In addition to minimizing the carbon footprint, maximizing the carbon handprint has become a key to environmental care for companies. The concept of carbon handprint refers to the company’s actions in decreasing their customers CO2-emissions. In other words, a company should try to influence their customers values and help them make greener choices.
How the municipality of Ii made environmental responsibility a platform of success for businesses?
Noora Huotari from Micropolis Oy, explained that green economy was chosen as a strategic focus in Ii for about ten years ago. According to Noora, the most important factor for success in reaching environmental sustainability in Ii, has been activating people from all age groups. The sense of shared responsibility and cooperation between different sectors of society has also been recognized abroad (watch e.g. the BBC Documentary: Ii, the Greenest Town in Europe). The positive attention, in turn, has encouraged the citizens to continue the good work.
When it comes to sustainability and green growth, the role of business life has been recognized as crucial in Ii. Therefore, the municipality has created a “Paikallista” (=local) certificate which the companies are allowed to use once they have committed to use resources sustainably and reduce their CO2-emissions.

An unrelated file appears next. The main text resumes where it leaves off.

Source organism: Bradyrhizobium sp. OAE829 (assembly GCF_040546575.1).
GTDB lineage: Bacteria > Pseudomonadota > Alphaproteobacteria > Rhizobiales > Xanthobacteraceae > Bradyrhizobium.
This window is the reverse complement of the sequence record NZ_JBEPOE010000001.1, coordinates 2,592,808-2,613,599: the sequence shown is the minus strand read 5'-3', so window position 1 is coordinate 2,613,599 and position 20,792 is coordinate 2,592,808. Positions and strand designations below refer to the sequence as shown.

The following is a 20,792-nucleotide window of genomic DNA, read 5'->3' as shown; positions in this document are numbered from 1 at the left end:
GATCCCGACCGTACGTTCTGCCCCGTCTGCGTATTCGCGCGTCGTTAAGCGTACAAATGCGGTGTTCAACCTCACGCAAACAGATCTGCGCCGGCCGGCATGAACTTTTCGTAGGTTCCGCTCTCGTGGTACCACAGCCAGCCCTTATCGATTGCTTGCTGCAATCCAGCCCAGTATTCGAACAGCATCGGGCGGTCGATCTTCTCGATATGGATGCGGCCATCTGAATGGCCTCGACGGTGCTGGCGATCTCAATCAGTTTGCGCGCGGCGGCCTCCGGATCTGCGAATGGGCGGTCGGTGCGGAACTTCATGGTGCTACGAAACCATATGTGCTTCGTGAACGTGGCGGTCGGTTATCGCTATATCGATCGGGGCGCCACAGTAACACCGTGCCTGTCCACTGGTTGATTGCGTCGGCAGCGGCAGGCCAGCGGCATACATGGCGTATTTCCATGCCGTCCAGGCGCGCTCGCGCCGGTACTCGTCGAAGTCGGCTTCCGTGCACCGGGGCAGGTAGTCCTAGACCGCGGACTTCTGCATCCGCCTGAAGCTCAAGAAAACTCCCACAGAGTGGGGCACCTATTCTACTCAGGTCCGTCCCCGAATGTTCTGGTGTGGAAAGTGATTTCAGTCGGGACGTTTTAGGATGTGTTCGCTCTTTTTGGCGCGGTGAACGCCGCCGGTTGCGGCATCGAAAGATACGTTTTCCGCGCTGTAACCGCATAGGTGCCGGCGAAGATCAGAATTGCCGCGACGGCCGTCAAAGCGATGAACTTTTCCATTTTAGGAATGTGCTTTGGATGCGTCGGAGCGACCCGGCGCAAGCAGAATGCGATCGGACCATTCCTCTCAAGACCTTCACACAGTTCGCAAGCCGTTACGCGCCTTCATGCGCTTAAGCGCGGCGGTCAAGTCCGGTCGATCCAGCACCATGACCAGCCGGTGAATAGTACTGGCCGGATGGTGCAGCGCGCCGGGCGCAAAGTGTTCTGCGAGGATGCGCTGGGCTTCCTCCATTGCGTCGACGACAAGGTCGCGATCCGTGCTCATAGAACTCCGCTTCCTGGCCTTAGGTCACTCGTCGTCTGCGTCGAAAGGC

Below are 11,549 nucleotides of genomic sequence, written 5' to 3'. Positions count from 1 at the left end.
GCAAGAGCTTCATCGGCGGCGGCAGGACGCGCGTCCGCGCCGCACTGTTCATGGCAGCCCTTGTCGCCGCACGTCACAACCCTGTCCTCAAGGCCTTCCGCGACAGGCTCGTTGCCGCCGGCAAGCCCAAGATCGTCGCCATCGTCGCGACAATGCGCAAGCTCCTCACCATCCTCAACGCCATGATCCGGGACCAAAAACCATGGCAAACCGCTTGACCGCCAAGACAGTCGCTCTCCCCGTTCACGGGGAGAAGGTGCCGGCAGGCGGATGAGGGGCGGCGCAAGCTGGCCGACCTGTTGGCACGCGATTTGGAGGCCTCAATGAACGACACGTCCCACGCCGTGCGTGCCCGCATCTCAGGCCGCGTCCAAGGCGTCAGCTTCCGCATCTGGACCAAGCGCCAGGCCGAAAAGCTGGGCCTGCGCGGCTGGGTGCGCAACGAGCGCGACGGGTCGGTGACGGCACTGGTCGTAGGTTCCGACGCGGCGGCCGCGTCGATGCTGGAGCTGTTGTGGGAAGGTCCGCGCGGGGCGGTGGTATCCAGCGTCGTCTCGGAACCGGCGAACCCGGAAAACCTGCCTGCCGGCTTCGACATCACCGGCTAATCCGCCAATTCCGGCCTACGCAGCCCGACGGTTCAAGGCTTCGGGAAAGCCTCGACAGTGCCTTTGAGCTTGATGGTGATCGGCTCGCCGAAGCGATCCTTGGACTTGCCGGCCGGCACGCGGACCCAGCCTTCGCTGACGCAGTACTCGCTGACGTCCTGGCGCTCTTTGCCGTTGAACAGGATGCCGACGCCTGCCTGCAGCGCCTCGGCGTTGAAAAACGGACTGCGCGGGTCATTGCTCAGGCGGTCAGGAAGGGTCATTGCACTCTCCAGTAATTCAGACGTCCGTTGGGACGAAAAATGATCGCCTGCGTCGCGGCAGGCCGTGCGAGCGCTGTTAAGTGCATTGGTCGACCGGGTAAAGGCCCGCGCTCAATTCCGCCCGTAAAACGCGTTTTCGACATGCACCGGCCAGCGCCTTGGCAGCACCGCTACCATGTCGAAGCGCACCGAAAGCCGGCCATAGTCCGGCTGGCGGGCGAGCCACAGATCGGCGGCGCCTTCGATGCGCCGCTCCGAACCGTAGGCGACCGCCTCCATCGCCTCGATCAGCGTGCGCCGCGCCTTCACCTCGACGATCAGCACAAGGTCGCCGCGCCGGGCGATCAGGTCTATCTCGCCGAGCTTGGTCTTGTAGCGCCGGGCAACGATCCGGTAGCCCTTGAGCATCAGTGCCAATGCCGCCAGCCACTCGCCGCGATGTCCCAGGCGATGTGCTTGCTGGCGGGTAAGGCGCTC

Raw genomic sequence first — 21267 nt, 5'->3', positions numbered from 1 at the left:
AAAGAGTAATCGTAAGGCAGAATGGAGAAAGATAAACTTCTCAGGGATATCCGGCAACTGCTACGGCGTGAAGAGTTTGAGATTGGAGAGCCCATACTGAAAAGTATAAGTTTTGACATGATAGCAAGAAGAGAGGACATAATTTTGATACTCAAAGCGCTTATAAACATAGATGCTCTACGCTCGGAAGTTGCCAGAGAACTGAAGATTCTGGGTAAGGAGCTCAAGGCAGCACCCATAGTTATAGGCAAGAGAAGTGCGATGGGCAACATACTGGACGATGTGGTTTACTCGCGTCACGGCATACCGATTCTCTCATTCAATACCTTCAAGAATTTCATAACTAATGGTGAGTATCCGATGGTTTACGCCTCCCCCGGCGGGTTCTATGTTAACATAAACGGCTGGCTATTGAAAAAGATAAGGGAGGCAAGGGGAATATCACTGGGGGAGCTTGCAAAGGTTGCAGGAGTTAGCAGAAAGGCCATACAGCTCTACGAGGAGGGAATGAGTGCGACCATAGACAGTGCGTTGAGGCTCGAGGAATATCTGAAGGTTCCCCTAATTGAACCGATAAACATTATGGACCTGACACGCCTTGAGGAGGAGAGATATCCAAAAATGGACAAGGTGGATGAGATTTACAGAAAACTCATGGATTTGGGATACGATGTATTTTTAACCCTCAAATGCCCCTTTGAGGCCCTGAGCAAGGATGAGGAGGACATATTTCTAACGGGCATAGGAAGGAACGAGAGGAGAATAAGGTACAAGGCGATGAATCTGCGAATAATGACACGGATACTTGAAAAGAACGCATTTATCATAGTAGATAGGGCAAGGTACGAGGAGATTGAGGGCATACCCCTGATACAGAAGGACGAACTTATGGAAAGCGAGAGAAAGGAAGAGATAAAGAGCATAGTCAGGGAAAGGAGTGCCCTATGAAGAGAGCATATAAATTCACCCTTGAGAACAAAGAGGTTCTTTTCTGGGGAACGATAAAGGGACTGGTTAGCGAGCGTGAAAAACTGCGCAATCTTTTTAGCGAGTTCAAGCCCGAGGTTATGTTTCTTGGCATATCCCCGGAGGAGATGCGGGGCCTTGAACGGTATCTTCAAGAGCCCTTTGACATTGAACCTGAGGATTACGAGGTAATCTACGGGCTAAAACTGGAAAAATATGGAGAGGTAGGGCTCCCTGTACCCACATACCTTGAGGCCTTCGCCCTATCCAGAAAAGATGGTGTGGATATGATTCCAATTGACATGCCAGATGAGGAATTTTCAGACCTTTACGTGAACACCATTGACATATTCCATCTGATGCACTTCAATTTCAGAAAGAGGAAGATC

So far, the transition to green economy has been a success in Ii. It has brought dozens of new jobs and businesses to the area, over 200 million euros worth of investments, tax money from the new water and wind power plants, as well as, considerable savings for the municipality. Moreover, the international recognition has boosted the town image and increased tourism in the area.
Case Pyhätunturi Oy – The goal of becoming the world’s most sustainable ski resort
Fortunately, businesses that have acted to prevent global warming, can also be found in Lapland. One of these companies is Pyhätunturi Oy which runs ski resorts in Pyhä and Ruka fells. The facilitator of the webinar Tuuli Kaskinen, interviewed Jusu Toivonen, a CDO in Pyhätunturi Oy, about the company’s environmental efforts.
Toivonen explains that the company started to work for nature conservation already in the 90’s and in 2008 the company set a strategic goal of reaching carbon neutrality by 2020. A goal which already became reality in 2011 – nine years before the intended deadline. Today, Pyhä and Ruka are Ski In Ski Out resorts where all the services and accommodation are located within walking or skiing distance.
Ever since the beginning, the company management has had a common ambition to protect the arctic nature. Some of the main challenges that the company has faced, however, have been resistance to change inside the organization, the difficulty of finding partners with the same commitment to the environment and a lack of support in implementing eco-friendly practices from the public sector.